Jacques VILLON

(Damville 1875 - Puteaux 1963)

Milk Bottle (Boîte à lait)

Oil on cradled panel.
Signed and dated Jacques Villon / 12 at the lower left.
223 x 169 mm. (8 3/4 x 6 5/8 in.)
Painted in the same year as the inaugural exhibition of the Section d’Or in 1912, this small painting dates to the very beginning of Villon’s interest in Cubist methods. Unlike his paintings and prints of 1911 or even the early part of 1912, in which the subject is readily evident, this painting is one of the first works by Villon in which the object depicted - a milk bottle, painted with faceted planes of colour - is not immediately apparent. A related painting of the same year, of nearly identical dimensions and closely related to the present work in style, technique and tonality, depicts a cow in profile, as seen on the label of a bottle of milk. Above the cow is a semicircular sign, which could be that of a shop, and the letters ITE, which must be part of the sign LAITERIE.

As Douglas Cooper and Gary Tinterow have written, ‘Towards the end of his life, Villon referred to himself as ‘the Impressionist Cubist’ and this description is apposite because...a play of light and luminous tonalities were characteristic features of his work...He made a limited use of the technique of facetting and progressively evolved, under the combined influences of Gleizes and Delaunay, a style based on fragmented forms and a succession of overlapping planes of colour used to evoke volume and a sense of space.’

Born Gaston Emile Duchamp, Jacques Villon adopted his name to distinguish himself from his younger brothers, the sculptor Raymond Duchamp-Villon and the painter Marcel Duchamp, as well as his sister Suzanne Duchamp, who was also a painter. Villon arrived in Paris in 1895 and soon met Henri de Toulouse-Lautrec, who was to be a particular influence on Villon’s early work as an illustrator. He also took up the practice of colour etching, creating a number of fine prints of Belle Epoque subjects around the turn of the century. Villon’s early career was devoted to engraving and commercial illustration, and it was not until around 1910, at the age of thirty-five, that he began working full time as a painter. In 1911 he was a founder member of Puteaux Group – better known as the Section d’Or, a name Villon came up with - along with his brothers and the artists Albert Gleizes, Jean Metzinger, Juan Gris, Fernand Leger, Robert Delaunay, Frantisek Kupka and Francis Picabia, among others. In 1912 Villon exhibited with the Section d’Or, and the following year nine of his paintings were included in the seminal Armory Show in New York, all of which were sold. He also produced a number of significant prints in the Cubist idiom. After the First World War, Villon’s work began moving towards a form of geometric abstraction.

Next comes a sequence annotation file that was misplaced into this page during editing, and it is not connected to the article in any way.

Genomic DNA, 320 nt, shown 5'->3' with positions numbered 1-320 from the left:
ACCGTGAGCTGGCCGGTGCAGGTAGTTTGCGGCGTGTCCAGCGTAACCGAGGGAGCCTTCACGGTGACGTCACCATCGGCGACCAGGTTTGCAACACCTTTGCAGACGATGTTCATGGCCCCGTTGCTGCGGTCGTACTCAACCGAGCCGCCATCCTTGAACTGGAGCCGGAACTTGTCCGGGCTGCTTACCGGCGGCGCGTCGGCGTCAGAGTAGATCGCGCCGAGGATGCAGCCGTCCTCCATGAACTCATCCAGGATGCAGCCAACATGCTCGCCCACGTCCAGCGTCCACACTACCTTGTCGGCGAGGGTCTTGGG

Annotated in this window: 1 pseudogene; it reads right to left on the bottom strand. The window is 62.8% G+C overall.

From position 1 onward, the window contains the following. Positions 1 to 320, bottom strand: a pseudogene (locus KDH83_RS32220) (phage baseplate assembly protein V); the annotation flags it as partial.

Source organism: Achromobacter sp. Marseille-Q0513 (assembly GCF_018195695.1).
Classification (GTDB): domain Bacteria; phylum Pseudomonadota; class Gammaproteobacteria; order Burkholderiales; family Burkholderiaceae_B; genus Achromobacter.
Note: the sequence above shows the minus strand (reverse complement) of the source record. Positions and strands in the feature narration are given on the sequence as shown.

Villon was one of the few French artists of the period to achieve a measure of success in America, where his work had been shown at the 1913 Armory Show in New York and was acquired by such important collectors as John Quinn. In 1921 he had his first one-man show in America; indeed within a few years his work was better known in America than in France. By the early 1930’s Villon had begun exhibiting with the Abstraction-Création group, and in 1938 met the art dealer Louis Carré, who was to become his exclusive agent. In 1942 the contents of Villon’s studio were acquired en bloc by Carré, who proceeded to establish the artist’s reputation in France. A one-man exhibition at Carré’s Galerie de France in 1944 secured the artist’s renown among younger artists. In 1956 Villon won the Grand Prize for painting at the Venice Biennale, and his international reputation was firmly established by an important retrospective exhibition of his work at the Galerie Charpentier in Paris in 1961.


Acquired from the artist by Louis Carré, Paris
By descent to his wife, Olga Burel Carré, Bazoches-sur-Guyon
Her posthumous sale, Paris, Hôtel Drouot, 3 July 2003, lot 4
Private collection, Saint-Germain-en-Laye, until 2011.


Anisabelle Berès and Michel Arveiller, Au temps des Cubistes, 1910-1920, exhibition catalogue, Paris, 2006, pp.532-533, no.215; London, Simon C. Dickinson Ltd., Masters of Cubism, exhibition catalogue, 2015, illustrated p.52; Miguel Orozco, Jacques Villon Paintings: 600 oeuvres, 2020, p.57, no.19.



Oslo, Kunstnernes Hus, Jacques Villon, 1959-1960, no.2; Bergen, Bergens Kunstforening, Jacques Villon: Maleri, 1960, no.2; Stockholm, Moderna Museet, Jacques Villon: Måleri och Grafik 1902-1959, 1960, no.2; Paris, Galerie Berès, Au temps des Cubistes 1910-1920, 2006, no.215; London, Dickinson at Frieze Masters, Masters of Cubism, 2015.


Jacques VILLON

Milk Bottle (Boîte à lait)